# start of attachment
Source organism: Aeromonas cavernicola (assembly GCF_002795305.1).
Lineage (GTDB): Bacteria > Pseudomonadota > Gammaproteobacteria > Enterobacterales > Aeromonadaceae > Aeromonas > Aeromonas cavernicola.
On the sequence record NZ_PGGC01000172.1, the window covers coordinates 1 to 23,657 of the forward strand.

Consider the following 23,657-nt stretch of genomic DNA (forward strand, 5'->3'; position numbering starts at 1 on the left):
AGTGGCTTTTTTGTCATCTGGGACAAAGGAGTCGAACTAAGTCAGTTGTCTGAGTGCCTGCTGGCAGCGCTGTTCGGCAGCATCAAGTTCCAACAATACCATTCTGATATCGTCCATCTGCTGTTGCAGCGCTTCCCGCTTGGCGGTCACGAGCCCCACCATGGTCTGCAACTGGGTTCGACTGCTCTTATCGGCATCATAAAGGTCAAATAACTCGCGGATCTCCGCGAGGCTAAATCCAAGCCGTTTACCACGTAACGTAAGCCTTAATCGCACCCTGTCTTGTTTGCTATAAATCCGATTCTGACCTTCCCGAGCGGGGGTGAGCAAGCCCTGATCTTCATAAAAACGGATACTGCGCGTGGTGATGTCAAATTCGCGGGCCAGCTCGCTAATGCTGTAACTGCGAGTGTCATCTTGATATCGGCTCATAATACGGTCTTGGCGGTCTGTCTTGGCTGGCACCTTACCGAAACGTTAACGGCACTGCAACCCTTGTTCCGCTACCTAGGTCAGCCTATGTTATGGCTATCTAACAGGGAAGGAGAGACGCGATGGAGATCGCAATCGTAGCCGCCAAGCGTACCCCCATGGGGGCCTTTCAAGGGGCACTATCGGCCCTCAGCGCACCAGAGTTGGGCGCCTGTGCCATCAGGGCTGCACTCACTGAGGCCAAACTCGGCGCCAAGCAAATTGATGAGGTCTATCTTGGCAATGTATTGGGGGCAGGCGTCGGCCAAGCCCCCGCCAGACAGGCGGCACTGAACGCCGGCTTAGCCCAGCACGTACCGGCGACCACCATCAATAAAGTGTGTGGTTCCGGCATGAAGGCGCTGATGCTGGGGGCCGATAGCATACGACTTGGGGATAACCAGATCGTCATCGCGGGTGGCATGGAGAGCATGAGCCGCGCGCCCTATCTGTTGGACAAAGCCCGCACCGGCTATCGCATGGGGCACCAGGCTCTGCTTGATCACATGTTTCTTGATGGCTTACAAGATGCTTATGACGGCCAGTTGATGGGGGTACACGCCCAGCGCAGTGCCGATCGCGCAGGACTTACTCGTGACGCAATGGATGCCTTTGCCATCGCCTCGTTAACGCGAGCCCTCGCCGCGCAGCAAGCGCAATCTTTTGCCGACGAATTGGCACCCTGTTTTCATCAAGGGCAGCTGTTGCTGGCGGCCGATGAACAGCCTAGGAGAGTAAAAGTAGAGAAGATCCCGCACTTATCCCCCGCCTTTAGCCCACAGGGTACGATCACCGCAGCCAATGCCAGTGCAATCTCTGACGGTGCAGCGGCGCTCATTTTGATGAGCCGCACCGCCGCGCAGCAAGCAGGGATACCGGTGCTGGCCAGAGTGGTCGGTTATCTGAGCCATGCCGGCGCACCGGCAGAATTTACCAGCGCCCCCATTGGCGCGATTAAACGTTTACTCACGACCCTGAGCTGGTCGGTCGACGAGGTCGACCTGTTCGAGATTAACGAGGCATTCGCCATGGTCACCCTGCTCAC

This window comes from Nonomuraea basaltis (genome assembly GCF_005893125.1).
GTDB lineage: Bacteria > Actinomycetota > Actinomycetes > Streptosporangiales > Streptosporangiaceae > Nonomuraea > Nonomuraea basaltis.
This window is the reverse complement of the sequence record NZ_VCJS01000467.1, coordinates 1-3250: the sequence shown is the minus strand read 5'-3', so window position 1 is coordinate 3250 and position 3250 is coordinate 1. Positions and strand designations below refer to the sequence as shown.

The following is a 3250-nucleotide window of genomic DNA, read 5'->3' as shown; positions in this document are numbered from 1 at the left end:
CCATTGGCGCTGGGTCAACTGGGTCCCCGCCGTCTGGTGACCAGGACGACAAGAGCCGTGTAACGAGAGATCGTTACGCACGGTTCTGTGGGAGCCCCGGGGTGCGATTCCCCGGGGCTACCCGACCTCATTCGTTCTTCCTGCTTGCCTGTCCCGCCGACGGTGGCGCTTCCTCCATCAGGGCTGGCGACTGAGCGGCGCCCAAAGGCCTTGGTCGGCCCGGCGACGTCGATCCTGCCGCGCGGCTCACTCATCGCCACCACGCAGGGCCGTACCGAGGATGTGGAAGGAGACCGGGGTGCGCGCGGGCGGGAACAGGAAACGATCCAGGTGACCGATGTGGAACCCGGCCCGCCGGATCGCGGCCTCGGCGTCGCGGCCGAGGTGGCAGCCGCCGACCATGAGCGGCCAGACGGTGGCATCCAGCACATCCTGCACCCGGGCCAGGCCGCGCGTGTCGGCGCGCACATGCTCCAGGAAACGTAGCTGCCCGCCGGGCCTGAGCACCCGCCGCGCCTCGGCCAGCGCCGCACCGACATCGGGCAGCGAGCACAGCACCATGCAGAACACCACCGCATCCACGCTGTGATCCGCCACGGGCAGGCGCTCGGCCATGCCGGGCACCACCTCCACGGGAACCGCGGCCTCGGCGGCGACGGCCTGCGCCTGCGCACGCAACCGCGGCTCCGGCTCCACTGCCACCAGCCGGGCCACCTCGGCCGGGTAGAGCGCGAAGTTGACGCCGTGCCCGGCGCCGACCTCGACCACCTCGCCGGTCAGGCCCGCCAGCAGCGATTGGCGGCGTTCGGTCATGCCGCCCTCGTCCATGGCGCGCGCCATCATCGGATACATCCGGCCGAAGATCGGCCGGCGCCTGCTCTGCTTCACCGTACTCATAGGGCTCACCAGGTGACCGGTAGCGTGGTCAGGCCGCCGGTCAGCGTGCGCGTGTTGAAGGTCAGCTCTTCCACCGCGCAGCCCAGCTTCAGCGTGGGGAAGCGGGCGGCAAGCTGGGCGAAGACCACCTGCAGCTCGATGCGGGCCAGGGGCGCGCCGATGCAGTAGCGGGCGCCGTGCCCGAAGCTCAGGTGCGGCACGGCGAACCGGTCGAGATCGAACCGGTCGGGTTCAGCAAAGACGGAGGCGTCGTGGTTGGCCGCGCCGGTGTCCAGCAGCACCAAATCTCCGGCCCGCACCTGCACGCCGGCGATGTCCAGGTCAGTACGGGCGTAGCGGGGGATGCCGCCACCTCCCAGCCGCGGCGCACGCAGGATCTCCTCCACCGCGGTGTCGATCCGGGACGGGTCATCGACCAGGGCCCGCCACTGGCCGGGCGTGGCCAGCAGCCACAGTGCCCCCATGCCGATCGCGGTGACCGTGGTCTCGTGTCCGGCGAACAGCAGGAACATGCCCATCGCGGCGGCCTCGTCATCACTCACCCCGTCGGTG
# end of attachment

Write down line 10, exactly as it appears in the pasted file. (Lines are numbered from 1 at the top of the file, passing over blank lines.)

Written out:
CCATTGGCGCTGGGTCAACTGGGTCCCCGCCGTCTGGTGACCAGGACGACAAGAGCCGTGTAACGAGAGATCGTTACGCACGGTTCTGTGGGAGCCCCGGGGTGCGATTCCCCGGGGCTACCCGACCTCATTCGTTCTTCCTGCTTGCCTGTCCCGCCGACGGTGGCGCTTCCTCCATCAGGGCTGGCGACTGAGCGGCGCCCAAAGGCCTTGGTCGGCCCGGCGACGTCGATCCTGCCGCGCGGCTCACTCATCGCCACCACGCAGGGCCGTACCGAGGATGTGGAAGGAGACCGGGGTGCGCGCGGGCGGGAACAGGAAACGATCCAGGTGACCGATGTGGAACCCGGCCCGCCGGATCGCGGCCTCGGCGTCGCGGCCGAGGTGGCAGCCGCCGACCATGAGCGGCCAGACGGTGGCATCCAGCACATCCTGCACCCGGGCCAGGCCGCGCGTGTCGGCGCGCACATGCTCCAGGAAACGTAGCTGCCCGCCGGGCCTGAGCACCCGCCGCGCCTCGGCCAGCGCCGCACCGACATCGGGCAGCGAGCACAGCACCATGCAGAACACCACCGCATCCACGCTGTGATCCGCCACGGGCAGGCGCTCGGCCATGCCGGGCACCACCTCCACGGGAACCGCGGCCTCGGCGGCGACGGCCTGCGCCTGCGCACGCAACCGCGGCTCCGGCTCCACTGCCACCAGCCGGGCCACCTCGGCCGGGTAGAGCGCGAAGTTGACGCCGTGCCCGGCGCCGACCTCGACCACCTCGCCGGTCAGGCCCGCCAGCAGCGATTGGCGGCGTTCGGTCATGCCGCCCTCGTCCATGGCGCGCGCCATCATCGGATACATCCGGCCGAAGATCGGCCGGCGCCTGCTCTGCTTCACCGTACTCATAGGGCTCACCAGGTGACCGGTAGCGTGGTCAGGCCGCCGGTCAGCGTGCGCGTGTTGAAGGTCAGCTCTTCCACCGCGCAGCCCAGCTTCAGCGTGGGGAAGCGGGCGGCAAGCTGGGCGAAGACCACCTGCAGCTCGATGCGGGCCAGGGGCGCGCCGATGCAGTAGCGGGCGCCGTGCCCGAAGCTCAGGTGCGGCACGGCGAACCGGTCGAGATCGAACCGGTCGGGTTCAGCAAAGACGGAGGCGTCGTGGTTGGCCGCGCCGGTGTCCAGCAGCACCAAATCTCCGGCCCGCACCTGCACGCCGGCGATGTCCAGGTCAGTACGGGCGTAGCGGGGGATGCCGCCACCTCCCAGCCGCGGCGCACGCAGGATCTCCTCCACCGCGGTGTCGATCCGGGACGGGTCATCGACCAGGGCCCGCCACTGGCCGGGCGTGGCCAGCAGCCACAGTGCCCCCATGCCGATCGCGGTGACCGTGGTCTCGTGTCCGGCGAACAGCAGGAACATGCCCATCGCGGCGGCCTCGTCATCACTCACCCCGTCGGTG